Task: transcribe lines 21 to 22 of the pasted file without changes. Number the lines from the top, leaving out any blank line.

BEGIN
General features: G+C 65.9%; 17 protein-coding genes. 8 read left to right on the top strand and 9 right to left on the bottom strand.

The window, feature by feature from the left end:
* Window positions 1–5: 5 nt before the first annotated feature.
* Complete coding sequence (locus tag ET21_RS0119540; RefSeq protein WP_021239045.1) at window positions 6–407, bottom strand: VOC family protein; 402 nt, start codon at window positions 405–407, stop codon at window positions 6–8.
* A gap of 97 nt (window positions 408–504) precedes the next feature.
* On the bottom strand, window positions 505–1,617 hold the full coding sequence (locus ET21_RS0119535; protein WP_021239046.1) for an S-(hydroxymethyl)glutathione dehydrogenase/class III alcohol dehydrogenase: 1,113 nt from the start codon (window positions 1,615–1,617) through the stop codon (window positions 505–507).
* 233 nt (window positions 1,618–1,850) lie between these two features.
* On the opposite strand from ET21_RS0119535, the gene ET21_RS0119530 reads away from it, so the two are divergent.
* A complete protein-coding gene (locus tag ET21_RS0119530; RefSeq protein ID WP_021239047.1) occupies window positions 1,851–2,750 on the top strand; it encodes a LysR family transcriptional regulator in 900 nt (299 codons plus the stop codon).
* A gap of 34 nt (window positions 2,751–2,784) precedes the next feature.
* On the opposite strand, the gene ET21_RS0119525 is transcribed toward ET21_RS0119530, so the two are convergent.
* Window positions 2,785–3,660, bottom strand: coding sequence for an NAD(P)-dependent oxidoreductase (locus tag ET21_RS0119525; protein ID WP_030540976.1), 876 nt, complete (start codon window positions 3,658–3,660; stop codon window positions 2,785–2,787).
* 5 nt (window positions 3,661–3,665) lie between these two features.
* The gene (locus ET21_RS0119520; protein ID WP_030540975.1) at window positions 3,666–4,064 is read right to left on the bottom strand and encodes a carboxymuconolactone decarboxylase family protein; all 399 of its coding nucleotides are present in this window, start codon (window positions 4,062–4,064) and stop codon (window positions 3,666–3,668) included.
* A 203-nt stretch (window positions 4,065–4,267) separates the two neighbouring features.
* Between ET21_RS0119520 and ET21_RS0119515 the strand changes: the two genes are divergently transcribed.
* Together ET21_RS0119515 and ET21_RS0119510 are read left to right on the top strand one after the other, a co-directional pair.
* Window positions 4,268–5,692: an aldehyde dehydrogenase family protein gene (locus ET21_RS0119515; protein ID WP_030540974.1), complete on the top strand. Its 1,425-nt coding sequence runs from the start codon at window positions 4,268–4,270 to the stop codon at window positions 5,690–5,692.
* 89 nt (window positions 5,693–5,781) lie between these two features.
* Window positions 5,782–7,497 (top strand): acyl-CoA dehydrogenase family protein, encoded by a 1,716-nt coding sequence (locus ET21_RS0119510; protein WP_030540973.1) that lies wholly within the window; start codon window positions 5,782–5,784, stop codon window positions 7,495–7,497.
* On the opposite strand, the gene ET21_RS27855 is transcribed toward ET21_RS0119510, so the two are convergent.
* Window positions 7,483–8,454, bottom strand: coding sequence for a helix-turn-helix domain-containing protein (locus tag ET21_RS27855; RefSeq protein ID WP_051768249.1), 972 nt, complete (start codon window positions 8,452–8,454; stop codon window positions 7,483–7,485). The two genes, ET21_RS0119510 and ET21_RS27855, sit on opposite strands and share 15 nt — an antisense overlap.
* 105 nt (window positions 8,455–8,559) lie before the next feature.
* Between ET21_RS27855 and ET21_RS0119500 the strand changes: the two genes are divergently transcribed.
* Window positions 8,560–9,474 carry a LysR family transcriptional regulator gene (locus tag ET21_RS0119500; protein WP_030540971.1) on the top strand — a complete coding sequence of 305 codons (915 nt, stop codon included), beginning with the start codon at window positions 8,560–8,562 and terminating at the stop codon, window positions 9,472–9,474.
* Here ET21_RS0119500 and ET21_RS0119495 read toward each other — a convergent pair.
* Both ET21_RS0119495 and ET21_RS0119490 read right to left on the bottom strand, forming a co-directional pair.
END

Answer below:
* On the opposite strand, the gene ET21_RS27855 is transcribed toward ET21_RS0119510, so the two are convergent.
* Window positions 7,483–8,454, bottom strand: coding sequence for a helix-turn-helix domain-containing protein (locus tag ET21_RS27855; RefSeq protein ID WP_051768249.1), 972 nt, complete (start codon window positions 8,452–8,454; stop codon window positions 7,483–7,485). The two genes, ET21_RS0119510 and ET21_RS27855, sit on opposite strands and share 15 nt — an antisense overlap.